And that’s not the only place where direct Christian phraseology is used across Dawn FM’s spoken tracks. The final track — Phantom Regret by Jim — gives over the final item of this album to a spoken word poem spoken not by the principal artist of the album, but by Carrey (with The Weeknd providing backing vocals). It is in this track in particular that we see multiple references to God (with a capital “G”), Heaven, and ends with the line “May peace be with you”.

This is, amongst other places, a phrase used in the Anglican and Episcopal church traditions in a service during The Peace. Before communion, the phrase is used as a greeting as the congregation is invited to shake hands with their neighbours in a sign of peace and goodwill. This can also be found in Catholic traditions in the Latin Pax Domini sit semper vobiscum (“may the peace of the lord be always with you”).

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The Pax Domini in plainchant notation

In a strange way, Jim is — much like preachers of these faith traditions — sending forth his own congregation, the listeners of this album, in peace. To do what? Well, Carrey’s sermon is fairly explicit about that: “unwind your mind, train your soul to align”, “consider the flowers”, and “dance ’til you find that divine boogaloo”.

The ideas of finding spiritual healing are a common trend throughout the history of the New Age movement, as is the idea of looking ahead to a “light” ahead in a new world. It is parallel with the idea of being stuck in a tunnel looking ahead towards the light at the end. Specifically, particular branches of New Age movements (what Michael York refers to as the “spiritual camp”) are particularly interested in themes of death and rebirth.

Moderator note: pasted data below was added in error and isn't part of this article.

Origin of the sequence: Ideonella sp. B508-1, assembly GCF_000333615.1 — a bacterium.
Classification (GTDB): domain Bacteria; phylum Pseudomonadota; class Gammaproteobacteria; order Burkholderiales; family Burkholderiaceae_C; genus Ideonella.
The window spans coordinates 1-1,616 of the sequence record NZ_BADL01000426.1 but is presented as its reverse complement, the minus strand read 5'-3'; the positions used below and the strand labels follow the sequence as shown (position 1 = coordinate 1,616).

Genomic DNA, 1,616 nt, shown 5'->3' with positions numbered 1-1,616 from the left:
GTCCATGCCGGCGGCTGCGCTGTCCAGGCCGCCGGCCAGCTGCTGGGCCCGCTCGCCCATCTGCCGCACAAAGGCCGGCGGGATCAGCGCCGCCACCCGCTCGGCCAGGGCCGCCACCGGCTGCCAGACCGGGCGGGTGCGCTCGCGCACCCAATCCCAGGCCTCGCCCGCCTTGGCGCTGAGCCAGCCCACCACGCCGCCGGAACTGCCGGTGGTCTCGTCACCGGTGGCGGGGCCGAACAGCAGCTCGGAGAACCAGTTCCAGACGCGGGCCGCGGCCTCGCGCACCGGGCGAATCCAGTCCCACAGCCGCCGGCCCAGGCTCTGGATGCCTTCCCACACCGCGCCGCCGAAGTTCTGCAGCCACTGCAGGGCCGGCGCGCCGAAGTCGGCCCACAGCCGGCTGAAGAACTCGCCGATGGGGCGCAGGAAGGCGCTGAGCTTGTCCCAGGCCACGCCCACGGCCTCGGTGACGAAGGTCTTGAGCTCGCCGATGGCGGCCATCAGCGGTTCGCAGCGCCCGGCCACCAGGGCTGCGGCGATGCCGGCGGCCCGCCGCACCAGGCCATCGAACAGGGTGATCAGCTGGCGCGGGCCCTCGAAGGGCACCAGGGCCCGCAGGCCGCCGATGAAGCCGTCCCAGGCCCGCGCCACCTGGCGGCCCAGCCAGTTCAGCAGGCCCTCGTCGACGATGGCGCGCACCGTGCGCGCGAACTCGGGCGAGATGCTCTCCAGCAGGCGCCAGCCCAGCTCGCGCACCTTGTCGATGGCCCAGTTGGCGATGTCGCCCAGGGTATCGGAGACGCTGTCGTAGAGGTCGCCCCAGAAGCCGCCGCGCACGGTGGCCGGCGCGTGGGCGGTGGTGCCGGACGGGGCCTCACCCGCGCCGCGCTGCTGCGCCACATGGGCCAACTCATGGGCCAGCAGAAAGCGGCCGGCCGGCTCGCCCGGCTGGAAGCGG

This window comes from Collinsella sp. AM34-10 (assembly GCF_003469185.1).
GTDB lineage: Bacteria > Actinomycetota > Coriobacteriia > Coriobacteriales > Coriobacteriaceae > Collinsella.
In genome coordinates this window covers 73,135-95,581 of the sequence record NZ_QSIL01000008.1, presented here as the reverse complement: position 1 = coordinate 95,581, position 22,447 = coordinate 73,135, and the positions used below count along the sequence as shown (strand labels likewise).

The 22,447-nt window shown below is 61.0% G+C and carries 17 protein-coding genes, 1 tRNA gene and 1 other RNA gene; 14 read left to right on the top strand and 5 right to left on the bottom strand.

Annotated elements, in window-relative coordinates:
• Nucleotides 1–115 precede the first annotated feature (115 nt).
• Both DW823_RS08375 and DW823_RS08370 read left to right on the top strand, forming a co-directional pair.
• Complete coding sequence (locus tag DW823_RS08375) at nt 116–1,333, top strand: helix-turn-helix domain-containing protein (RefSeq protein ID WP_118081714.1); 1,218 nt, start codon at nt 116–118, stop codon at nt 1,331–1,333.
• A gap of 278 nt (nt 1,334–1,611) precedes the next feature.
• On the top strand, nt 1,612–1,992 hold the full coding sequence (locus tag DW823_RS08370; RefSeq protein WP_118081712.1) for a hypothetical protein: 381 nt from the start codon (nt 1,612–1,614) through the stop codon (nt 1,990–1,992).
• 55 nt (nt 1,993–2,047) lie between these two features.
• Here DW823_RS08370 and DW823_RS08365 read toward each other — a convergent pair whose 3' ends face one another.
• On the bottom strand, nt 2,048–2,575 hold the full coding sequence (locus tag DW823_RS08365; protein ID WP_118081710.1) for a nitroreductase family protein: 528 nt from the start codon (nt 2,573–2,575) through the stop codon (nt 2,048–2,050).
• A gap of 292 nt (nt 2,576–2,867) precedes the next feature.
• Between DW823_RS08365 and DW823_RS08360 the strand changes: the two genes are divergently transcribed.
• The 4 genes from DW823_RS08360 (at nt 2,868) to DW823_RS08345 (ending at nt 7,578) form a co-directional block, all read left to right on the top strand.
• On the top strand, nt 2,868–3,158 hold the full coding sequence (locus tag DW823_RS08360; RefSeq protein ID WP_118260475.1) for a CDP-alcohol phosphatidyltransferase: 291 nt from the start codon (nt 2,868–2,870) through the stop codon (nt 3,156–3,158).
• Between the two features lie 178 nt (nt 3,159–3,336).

This influence makes a great degree of sense for Jim Carrey to narrate, having turned from medication to New Age spiritualism to manage his depression. He has made little secret of this story, and it is clear that to Carrey, this type of New Age spiritualism has indeed helped him “self-improve”. Something he made clear by pointing to his lack of need for medication anymore, having spoken of his time on Prozac as a “low level of despair”.

Coming off of the back of After Hours and the strange, psychedelic loneliness of lockdown it was steeped in, Dawn FM feels like rehab. The Weeknd and Carrey bring to this album a sense of zealous, if not exactly pious, religious wonder to the music, supported by outstanding spoken performances by Jim of poetry bristling with spiritual philosophy and religious imagery.

Header Image Credit: "When Heaven Bends To Kiss.." by PRAVEEN VENUGOPAL is licensed under CC BY 2.0. To view a copy of this license, visit https://creativecommons.org/licenses/by/2.0/?ref=openverse.

Author

Christopher Hill

Christopher Hill Contributor

I am a musician, musicologist, and music journalist. I did my BA in music at the University of Oxford and am currently doing a PhD in music performance practice at the University of Birmingham.